As a forensic audit report holds 61 officials responsible for the loss of Rs18.5 billion in Bangladesh operations of National Bank of Pakistan, a parliamentary panel has referred the scam to the National Accountability Bureau to catch the culprits and recover the money.
The committee took the decision as the number of officials accused of causing the loss grew from 27 to 61 including former presidents and the loss increased to Rs18.5 billion against the initially reported figure of Rs11 billion.
Ayub also directed the Securities and Exchange Commission of Pakistan to initiate action against NBP’s external auditors who could not pick glaring irregularities.
The findings revealed that the external auditors could not ensure compliance with the circulars relating to provisioning for classified advances, as directed by inspection teams.
Ayub had constituted a sub-committee to probe the causes of the Bangladesh scam and hold accountable those that were behind the scandal. The sub-committee, headed by Qaiser Ahmed Sheikh, has recommended swift action against the NBP officials.
The NBP management has not initiated action against its four former executives including a president, citing legal obstacles, said Sheikh.
According to the report of the sub-committee, in the light of the KPMG auditors, who were hired for the forensic audit, as many as “61 delinquent employees” have been identified who were prima facie found involved. These people were posted in Bangladesh branches, the regional office in Bahrain and the head office in Karachi.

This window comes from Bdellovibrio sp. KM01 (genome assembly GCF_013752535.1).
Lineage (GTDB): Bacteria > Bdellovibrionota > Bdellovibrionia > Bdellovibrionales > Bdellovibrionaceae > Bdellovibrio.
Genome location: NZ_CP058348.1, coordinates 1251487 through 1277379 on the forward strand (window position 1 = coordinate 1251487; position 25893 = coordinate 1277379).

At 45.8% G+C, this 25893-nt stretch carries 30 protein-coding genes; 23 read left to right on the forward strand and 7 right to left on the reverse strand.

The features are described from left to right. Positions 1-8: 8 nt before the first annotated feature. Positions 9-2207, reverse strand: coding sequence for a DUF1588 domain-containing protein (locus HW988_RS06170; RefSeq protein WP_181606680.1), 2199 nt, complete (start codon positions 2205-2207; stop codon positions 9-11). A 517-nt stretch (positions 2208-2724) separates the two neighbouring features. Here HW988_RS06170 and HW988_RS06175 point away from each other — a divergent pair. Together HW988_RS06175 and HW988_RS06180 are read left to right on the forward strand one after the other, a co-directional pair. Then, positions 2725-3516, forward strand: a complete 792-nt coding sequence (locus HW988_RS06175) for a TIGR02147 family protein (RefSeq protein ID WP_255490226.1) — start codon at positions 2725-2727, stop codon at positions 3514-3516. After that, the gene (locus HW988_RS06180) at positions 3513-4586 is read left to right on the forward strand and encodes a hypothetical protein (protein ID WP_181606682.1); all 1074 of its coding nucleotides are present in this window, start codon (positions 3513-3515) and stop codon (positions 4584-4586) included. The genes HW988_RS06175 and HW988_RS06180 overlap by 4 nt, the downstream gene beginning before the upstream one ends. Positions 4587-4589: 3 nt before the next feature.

“The NBP management charge-sheeted 57 employees and disciplinary proceedings have commenced in accordance with the bank’s Employee Discipline Policy, approved by the board of directors,” states the report.
The proceedings against the remaining four persons that include the bank’s former president have not been started yet.
According to the legal opinion obtained by the bank, the board of directors cannot charge sheet the former president and action has to be taken by the federal government. Some of the ex-employees are presidents of other commercial banks and action against them can only be taken by the federal government.
Yet again, the role of the NBP board appeared suspicious, as it ordered an internal inquiry on December 22, despite the fact that the KPMG report clearly pinpointed 61 officials for causing the colossal loss. The board also directed the management not to hand over the matter to any external agency until the internal inquiry was completed.
The NA standing committee asked the NBP management to obtain another legal opinion, as the first one bars the bank from taking any action against its former presidents.
During the period 2002 to 2012, the NBP Bangladesh operations were reporting to the regional office in Bahrain. The regional chief executive was directly reporting to the NBP president, according to the panel’s report.
The findings of the KPMG and the sub-committee reveal that timely classification of loan accounts was not carried out in the light of the Bank of Bangladesh circulars, resulting in losses.
Appropriate securities were not obtained against sanctioned limits to fully secure the bank’s interests.
There were clear violations of the business discretionary powers in sanctioning and rescheduling of loan accounts. Frequent enhancement of limits was allowed without any reasonable justification. Audited financial reports were missing in some loan cases. Citing KPMG’s report, the sub-committee report states that “Bangladesh operation appears to have started facing problems from the year 2007, when branches initially reported non-performing loans/advances, although the initial trigger was seen in 2003.”
A total of 19 triggers were sent to the head office from 2003 to 2012 but no action was taken.
Published in The Express Tribune, February 4th, 2015.